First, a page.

Epidermoid and pilar cysts (sebaceous cysts)
What are epidermoid and pilar cysts?
A cyst is a sac that is filled by a liquid or a semi-solid.
Two of the most common types of cysts that form under the skin in various parts of the body are epidermoid and pilar cysts. They used to be called sebaceous cysts, but this term has been abandoned as they do not contain sebaceous fluid as was once thought.
The contents of both types of cyst are made up of soggy keratin, comprising the substance that hairs and the top layer of skin are made from. It resembles an oily toothpaste or soggy cheese.
The lining (sac) of the cysts are made from different substances.
The lining of an epidermoid cyst forms from cells that normally occur on the top layer of the skin (the epidermis). The lining of a pilar cyst is made up of cells similar to those found in the bottom of hair follicles.
What causes them?
Cells that are normally near to the surface of the skin are believed to get into deeper parts of the skin where they continue to multiply. These cells form a sac and make keratin - just as they would if they were on the top layer of skin.
What are the symptoms of these cysts?
Both types of cyst are common. They grow slowly and appear as round, domed bumps under the skin. Sometimes they are about the size of a pea, but they can reach several centimetres in diameter.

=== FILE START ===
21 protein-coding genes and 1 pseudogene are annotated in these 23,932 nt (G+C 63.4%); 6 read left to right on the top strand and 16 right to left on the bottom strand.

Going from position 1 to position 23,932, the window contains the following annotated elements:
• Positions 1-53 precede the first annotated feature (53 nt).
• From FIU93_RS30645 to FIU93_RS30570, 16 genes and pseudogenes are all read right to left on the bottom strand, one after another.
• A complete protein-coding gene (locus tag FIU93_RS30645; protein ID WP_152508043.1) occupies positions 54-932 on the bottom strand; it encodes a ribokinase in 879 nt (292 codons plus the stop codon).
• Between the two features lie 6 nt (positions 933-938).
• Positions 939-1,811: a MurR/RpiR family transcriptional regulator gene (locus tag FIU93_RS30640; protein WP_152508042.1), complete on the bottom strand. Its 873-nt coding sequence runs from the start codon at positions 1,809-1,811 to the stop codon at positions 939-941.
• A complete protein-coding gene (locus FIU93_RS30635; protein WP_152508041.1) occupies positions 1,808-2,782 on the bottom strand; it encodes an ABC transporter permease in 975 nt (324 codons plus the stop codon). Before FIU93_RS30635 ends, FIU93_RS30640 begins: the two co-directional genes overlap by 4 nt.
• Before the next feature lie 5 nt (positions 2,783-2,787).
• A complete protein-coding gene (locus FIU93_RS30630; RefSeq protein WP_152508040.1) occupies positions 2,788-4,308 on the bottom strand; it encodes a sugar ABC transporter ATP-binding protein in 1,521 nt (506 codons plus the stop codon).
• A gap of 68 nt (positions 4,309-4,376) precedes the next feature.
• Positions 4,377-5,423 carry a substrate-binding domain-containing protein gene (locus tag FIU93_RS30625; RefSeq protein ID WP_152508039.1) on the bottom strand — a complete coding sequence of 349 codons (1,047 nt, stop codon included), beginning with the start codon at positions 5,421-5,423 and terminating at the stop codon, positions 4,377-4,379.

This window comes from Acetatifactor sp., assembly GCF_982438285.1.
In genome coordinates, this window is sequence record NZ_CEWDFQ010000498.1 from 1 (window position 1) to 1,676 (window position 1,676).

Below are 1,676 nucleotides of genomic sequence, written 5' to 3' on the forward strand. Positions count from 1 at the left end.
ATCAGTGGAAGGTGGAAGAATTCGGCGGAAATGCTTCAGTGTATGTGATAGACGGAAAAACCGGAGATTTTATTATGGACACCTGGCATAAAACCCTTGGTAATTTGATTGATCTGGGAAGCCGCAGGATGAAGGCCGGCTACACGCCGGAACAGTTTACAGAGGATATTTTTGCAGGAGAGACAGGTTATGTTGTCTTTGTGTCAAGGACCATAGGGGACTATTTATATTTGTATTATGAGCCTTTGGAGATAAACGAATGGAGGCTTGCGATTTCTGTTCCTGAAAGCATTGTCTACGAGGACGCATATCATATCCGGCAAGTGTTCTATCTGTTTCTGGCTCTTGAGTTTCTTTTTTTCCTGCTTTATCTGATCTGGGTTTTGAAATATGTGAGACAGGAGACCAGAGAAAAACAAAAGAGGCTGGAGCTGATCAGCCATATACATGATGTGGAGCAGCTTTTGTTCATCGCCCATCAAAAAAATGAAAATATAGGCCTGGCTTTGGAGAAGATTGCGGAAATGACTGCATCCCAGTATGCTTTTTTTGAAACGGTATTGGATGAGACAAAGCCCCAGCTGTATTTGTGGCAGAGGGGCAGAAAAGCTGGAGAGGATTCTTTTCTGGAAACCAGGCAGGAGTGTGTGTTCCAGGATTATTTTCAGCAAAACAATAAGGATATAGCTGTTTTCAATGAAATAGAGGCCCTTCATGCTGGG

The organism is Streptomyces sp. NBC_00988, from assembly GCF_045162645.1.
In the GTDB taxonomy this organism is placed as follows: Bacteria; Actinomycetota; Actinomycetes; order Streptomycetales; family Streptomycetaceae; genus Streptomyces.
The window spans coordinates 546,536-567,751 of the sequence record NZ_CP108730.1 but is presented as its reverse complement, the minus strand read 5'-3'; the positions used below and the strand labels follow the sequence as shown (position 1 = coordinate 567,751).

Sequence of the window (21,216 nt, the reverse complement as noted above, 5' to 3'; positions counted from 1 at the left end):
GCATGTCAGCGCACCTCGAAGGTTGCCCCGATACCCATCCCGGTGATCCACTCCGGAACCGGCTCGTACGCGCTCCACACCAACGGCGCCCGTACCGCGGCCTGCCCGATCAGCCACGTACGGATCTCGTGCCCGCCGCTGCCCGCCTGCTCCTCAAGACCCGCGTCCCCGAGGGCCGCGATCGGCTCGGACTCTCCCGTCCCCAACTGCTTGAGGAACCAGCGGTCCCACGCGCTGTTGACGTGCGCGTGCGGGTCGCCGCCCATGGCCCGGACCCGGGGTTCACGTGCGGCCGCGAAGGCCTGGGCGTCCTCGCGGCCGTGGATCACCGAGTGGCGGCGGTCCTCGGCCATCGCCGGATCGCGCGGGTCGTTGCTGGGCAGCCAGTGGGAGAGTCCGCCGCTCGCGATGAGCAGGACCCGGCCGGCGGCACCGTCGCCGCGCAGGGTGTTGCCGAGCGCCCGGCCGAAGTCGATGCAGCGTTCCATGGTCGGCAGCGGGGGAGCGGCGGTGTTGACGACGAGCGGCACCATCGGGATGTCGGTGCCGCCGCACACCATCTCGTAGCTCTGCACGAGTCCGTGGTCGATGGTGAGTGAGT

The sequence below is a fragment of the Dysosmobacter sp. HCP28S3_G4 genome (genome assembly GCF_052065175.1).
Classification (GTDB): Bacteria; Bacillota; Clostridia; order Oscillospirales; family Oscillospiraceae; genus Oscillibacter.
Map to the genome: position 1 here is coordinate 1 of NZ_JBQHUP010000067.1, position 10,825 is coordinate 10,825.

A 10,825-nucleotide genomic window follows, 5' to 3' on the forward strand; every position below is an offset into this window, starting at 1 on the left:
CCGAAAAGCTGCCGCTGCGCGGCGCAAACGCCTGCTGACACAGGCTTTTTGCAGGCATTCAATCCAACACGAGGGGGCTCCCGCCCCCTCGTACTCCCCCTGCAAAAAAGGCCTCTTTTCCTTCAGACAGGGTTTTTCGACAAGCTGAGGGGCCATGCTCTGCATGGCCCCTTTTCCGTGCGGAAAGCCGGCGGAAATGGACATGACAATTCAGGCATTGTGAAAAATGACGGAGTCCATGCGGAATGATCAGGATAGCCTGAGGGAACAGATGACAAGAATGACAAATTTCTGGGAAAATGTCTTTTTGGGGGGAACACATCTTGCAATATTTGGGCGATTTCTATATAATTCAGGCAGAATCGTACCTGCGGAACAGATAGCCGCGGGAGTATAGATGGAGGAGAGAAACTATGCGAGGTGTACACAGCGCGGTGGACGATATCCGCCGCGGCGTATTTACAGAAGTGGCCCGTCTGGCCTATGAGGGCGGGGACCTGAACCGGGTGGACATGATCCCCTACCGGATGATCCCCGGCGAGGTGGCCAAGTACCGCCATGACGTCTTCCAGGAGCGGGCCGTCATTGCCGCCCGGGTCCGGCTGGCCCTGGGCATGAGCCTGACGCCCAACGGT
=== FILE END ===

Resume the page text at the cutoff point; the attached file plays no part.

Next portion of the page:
It is not possible to tell epidermoid and pilar cysts apart, except with the aid of a microscope.
Pilar cysts are most commonly found on the scalp. Epidermoid cysts are usually found on the face, neck and upper trunk.
Are they dangerous?
Neither type of cyst is usually harmful and, unless they are causing problems, can be left alone. They are not cancerous and cannot spread to other parts of the body or be passed on to others.
However, it is worth asking your doctor to look at them to confirm the diagnosis.
Sometimes the cysts can become infected, usually as a result of being bumped or "caught" on something like a comb.
Can they be treated?
Yes. If your cyst becomes infected, your GP might prescribe an antibiotic.
Both types of cyst can be removed under local anaesthetic, although you will be left with a scar. Occasionally the cyst can regrow, especially on the scalp or scrotum.